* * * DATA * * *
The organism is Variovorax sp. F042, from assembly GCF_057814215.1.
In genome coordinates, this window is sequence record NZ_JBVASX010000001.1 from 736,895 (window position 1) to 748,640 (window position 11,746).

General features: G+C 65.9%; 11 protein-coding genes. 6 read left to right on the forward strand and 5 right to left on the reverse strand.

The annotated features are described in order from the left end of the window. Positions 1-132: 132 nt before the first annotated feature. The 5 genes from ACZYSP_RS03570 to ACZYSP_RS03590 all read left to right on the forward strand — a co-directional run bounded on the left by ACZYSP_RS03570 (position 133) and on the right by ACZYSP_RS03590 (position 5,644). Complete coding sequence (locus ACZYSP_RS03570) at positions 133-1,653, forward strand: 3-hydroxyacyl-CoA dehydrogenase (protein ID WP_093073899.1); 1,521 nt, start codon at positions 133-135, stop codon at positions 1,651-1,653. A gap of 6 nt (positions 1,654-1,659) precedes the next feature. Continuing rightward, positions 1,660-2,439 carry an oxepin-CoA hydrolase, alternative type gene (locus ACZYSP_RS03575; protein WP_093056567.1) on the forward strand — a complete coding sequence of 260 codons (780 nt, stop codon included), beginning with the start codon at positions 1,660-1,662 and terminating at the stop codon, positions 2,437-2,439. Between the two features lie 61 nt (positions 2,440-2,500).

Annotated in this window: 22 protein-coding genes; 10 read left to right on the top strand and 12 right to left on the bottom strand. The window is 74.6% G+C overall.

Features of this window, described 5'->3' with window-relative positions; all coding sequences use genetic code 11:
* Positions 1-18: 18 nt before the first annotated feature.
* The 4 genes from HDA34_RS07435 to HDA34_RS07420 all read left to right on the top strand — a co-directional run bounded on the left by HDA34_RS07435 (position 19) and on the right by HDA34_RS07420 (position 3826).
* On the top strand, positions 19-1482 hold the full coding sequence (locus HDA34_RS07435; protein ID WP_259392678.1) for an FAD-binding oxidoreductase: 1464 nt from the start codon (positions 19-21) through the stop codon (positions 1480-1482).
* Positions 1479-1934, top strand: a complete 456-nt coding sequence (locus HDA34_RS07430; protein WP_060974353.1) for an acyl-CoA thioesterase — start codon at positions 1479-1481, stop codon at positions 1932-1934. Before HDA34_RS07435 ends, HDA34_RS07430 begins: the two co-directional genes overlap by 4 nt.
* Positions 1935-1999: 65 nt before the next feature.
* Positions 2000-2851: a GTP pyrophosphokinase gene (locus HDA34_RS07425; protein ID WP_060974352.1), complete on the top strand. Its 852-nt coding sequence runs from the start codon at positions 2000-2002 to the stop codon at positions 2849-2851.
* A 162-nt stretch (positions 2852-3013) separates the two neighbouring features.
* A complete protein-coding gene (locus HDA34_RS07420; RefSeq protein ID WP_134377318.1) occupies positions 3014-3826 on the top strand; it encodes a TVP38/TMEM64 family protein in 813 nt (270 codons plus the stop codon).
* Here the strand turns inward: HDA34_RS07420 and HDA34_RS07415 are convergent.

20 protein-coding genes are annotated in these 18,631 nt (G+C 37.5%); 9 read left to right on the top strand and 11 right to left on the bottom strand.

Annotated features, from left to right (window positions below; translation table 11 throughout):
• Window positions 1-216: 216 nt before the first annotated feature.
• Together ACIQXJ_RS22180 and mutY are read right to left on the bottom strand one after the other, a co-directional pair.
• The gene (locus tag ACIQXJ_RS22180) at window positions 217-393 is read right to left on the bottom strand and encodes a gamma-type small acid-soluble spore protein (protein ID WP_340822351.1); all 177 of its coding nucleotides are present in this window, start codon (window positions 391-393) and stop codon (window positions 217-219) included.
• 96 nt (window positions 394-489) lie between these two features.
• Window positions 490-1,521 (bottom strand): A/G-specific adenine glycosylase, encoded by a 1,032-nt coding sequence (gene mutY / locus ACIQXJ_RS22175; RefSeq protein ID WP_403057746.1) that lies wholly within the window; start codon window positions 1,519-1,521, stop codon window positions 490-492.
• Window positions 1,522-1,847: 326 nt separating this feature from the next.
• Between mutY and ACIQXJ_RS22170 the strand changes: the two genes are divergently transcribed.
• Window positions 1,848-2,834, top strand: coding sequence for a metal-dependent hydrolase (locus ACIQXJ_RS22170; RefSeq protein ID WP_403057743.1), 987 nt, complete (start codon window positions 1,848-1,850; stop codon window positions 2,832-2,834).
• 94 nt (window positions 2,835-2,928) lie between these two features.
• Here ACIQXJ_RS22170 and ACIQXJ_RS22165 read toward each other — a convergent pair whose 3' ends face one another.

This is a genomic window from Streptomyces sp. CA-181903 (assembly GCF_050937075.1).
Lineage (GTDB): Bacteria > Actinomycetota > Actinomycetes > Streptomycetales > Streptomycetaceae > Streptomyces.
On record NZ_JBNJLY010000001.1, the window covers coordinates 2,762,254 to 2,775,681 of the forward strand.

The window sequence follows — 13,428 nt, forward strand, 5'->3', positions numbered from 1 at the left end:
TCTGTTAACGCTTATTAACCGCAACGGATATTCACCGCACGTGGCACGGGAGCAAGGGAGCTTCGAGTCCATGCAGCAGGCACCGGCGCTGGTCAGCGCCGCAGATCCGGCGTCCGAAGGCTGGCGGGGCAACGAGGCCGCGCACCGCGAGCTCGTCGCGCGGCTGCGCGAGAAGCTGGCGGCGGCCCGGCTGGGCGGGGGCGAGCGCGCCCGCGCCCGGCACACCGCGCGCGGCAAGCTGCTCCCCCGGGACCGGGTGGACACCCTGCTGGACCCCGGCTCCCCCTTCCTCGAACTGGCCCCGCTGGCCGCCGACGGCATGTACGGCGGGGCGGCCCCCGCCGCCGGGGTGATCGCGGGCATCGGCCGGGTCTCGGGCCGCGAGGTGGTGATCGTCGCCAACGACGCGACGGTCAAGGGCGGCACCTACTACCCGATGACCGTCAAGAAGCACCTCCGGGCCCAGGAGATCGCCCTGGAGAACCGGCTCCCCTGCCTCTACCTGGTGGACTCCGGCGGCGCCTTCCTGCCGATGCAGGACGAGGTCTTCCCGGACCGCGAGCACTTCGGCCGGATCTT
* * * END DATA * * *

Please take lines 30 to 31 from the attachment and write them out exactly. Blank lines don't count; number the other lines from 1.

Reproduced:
On record NZ_JBNJLY010000001.1, the window covers coordinates 2,762,254 to 2,775,681 of the forward strand.

The window sequence follows — 13,428 nt, forward strand, 5'->3', positions numbered from 1 at the left end: